29 May So what are Cenotes?
You have probably heard me mention Cenotes a few times on this blog. You may also have seen a few photographs from me, trying to capture how beautiful they are. It is, though, exceedingly difficult to explain to people what an amazing phenomenon these natural bodies of fresh water are, or how good it feels to stumble through a hot summer day in Mexico and suddenly see this crystal clear water beckoning. But what is a Cenote?
A cenote is an underground body of water with a surface connection. Mexico, particularly the Yucatan Peninsula, has literally thousands of cenotes, most as yet undiscovered. They have been this part of Mexico’s primary source of fresh water for thousands of years. Miles of underground rivers flow beneath our feet here, and at certain points, erosion, rising and falling water levels, collapsing limestone and time create these amazing watering holes and cave systems.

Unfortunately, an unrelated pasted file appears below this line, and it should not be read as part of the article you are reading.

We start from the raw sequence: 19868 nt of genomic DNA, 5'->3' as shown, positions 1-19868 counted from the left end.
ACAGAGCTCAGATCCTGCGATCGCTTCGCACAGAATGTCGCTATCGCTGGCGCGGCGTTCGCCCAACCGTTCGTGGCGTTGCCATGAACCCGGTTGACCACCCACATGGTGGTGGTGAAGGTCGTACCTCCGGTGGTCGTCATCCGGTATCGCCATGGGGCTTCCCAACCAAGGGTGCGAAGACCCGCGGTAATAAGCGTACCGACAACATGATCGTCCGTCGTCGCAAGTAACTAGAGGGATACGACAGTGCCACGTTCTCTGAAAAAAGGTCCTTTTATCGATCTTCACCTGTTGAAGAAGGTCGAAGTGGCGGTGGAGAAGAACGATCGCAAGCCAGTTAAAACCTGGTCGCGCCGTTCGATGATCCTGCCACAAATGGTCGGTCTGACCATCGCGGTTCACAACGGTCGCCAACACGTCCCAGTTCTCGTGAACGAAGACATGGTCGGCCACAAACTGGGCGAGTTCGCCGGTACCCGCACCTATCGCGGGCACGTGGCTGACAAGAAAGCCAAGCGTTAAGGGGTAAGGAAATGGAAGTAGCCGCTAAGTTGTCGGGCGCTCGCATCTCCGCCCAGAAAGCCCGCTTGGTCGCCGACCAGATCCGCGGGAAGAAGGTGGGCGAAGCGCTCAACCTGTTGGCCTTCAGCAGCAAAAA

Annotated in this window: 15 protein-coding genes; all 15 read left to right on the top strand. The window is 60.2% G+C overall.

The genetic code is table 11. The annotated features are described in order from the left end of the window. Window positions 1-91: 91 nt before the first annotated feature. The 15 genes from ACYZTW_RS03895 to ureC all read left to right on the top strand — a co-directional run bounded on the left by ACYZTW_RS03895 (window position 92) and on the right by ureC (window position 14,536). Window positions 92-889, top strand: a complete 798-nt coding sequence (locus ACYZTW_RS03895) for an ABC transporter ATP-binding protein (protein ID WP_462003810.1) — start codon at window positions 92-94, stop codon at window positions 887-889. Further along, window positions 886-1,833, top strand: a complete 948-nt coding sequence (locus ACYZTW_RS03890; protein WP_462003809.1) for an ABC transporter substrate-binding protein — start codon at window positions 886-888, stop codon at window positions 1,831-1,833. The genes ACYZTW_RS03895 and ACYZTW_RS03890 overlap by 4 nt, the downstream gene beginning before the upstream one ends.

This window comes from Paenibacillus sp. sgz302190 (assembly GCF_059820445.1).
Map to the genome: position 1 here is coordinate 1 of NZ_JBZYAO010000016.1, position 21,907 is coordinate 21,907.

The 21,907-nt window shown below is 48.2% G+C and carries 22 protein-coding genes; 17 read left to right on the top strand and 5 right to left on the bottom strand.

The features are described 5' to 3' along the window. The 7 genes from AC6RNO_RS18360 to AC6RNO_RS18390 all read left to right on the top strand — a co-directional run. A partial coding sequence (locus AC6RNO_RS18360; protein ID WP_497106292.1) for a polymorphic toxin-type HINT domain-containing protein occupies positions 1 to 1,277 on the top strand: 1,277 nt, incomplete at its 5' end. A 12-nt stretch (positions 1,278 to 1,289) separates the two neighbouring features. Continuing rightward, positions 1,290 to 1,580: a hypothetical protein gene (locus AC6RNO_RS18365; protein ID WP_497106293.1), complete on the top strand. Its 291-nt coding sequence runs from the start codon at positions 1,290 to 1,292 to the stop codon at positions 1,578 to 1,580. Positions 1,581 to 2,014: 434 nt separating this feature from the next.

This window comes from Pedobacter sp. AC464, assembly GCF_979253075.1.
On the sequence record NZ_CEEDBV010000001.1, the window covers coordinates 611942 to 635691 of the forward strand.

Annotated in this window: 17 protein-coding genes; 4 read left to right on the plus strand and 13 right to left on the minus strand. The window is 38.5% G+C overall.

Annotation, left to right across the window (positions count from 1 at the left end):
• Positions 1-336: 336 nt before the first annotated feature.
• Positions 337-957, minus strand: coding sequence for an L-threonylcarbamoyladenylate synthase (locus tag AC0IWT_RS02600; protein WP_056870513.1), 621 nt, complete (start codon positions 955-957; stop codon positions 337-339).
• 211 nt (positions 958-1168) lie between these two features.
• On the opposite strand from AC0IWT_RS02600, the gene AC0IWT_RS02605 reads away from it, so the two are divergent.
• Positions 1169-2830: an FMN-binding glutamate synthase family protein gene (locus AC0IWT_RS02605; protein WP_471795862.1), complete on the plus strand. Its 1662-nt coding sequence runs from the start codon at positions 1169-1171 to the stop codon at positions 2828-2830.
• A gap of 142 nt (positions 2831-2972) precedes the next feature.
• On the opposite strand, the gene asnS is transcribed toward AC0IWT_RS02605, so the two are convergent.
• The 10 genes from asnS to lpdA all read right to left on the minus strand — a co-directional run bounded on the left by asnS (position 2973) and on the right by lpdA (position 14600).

I have only been to eight different cenotes, and yet each have their own unique beauty. Some are almost completely covered and only reachable by a thin staircase leading underground, and almost devoid of life. Others are open to the elements with jagged walls and boulders littering their depths. There are a surprising amount of fish in the more exposed cenotes and even the occasional falling Iguana. Each is unique and equally enthralling to explore.
Millions of years ago this part of Mexico was the bottom of an ancient sea. The resultant limestone is what now makes the shell of these incredible crystal pools and their dissolving, collapsing walls. When you swim through their depths you can almost see ancient Mayans swimming alongside you.
Here is a short video of some of our cenote experiences. In case you haven’t already realized, I love a good cenote.